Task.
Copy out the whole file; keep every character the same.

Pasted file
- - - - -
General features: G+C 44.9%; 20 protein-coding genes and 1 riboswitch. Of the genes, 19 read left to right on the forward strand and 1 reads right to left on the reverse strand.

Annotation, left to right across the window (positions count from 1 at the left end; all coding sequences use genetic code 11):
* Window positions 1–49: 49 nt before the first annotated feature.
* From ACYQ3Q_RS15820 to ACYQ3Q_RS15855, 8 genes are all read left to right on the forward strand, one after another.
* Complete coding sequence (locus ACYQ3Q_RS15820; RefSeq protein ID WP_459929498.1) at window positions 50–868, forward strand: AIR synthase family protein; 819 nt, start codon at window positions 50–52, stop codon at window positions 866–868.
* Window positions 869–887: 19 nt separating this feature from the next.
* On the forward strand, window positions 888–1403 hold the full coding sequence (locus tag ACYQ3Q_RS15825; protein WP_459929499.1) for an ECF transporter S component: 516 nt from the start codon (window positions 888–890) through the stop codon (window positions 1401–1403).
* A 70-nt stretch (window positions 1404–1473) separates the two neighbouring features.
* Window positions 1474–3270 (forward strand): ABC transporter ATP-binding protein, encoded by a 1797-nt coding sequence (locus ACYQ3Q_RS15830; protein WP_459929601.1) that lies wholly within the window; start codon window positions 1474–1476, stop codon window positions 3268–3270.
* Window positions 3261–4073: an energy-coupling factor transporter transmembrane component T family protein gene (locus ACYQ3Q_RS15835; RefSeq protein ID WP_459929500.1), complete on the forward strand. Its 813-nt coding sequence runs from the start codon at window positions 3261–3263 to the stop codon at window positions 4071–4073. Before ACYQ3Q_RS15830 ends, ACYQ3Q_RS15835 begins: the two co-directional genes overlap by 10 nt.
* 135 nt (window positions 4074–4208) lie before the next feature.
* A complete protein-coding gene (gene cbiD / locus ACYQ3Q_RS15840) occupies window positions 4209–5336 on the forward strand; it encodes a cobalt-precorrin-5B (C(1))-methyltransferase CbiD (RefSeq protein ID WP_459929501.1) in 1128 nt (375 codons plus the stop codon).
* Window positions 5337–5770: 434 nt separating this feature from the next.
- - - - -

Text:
General features: G+C 44.9%; 20 protein-coding genes and 1 riboswitch. Of the genes, 19 read left to right on the forward strand and 1 reads right to left on the reverse strand.

Annotation, left to right across the window (positions count from 1 at the left end; all coding sequences use genetic code 11):
* Window positions 1–49: 49 nt before the first annotated feature.
* From ACYQ3Q_RS15820 to ACYQ3Q_RS15855, 8 genes are all read left to right on the forward strand, one after another.
* Complete coding sequence (locus ACYQ3Q_RS15820; RefSeq protein ID WP_459929498.1) at window positions 50–868, forward strand: AIR synthase family protein; 819 nt, start codon at window positions 50–52, stop codon at window positions 866–868.
* Window positions 869–887: 19 nt separating this feature from the next.
* On the forward strand, window positions 888–1403 hold the full coding sequence (locus tag ACYQ3Q_RS15825; protein WP_459929499.1) for an ECF transporter S component: 516 nt from the start codon (window positions 888–890) through the stop codon (window positions 1401–1403).
* A 70-nt stretch (window positions 1404–1473) separates the two neighbouring features.
* Window positions 1474–3270 (forward strand): ABC transporter ATP-binding protein, encoded by a 1797-nt coding sequence (locus ACYQ3Q_RS15830; protein WP_459929601.1) that lies wholly within the window; start codon window positions 1474–1476, stop codon window positions 3268–3270.
* Window positions 3261–4073: an energy-coupling factor transporter transmembrane component T family protein gene (locus ACYQ3Q_RS15835; RefSeq protein ID WP_459929500.1), complete on the forward strand. Its 813-nt coding sequence runs from the start codon at window positions 3261–3263 to the stop codon at window positions 4071–4073. Before ACYQ3Q_RS15830 ends, ACYQ3Q_RS15835 begins: the two co-directional genes overlap by 10 nt.
* 135 nt (window positions 4074–4208) lie before the next feature.
* A complete protein-coding gene (gene cbiD / locus ACYQ3Q_RS15840) occupies window positions 4209–5336 on the forward strand; it encodes a cobalt-precorrin-5B (C(1))-methyltransferase CbiD (RefSeq protein ID WP_459929501.1) in 1128 nt (375 codons plus the stop codon).
* Window positions 5337–5770: 434 nt separating this feature from the next.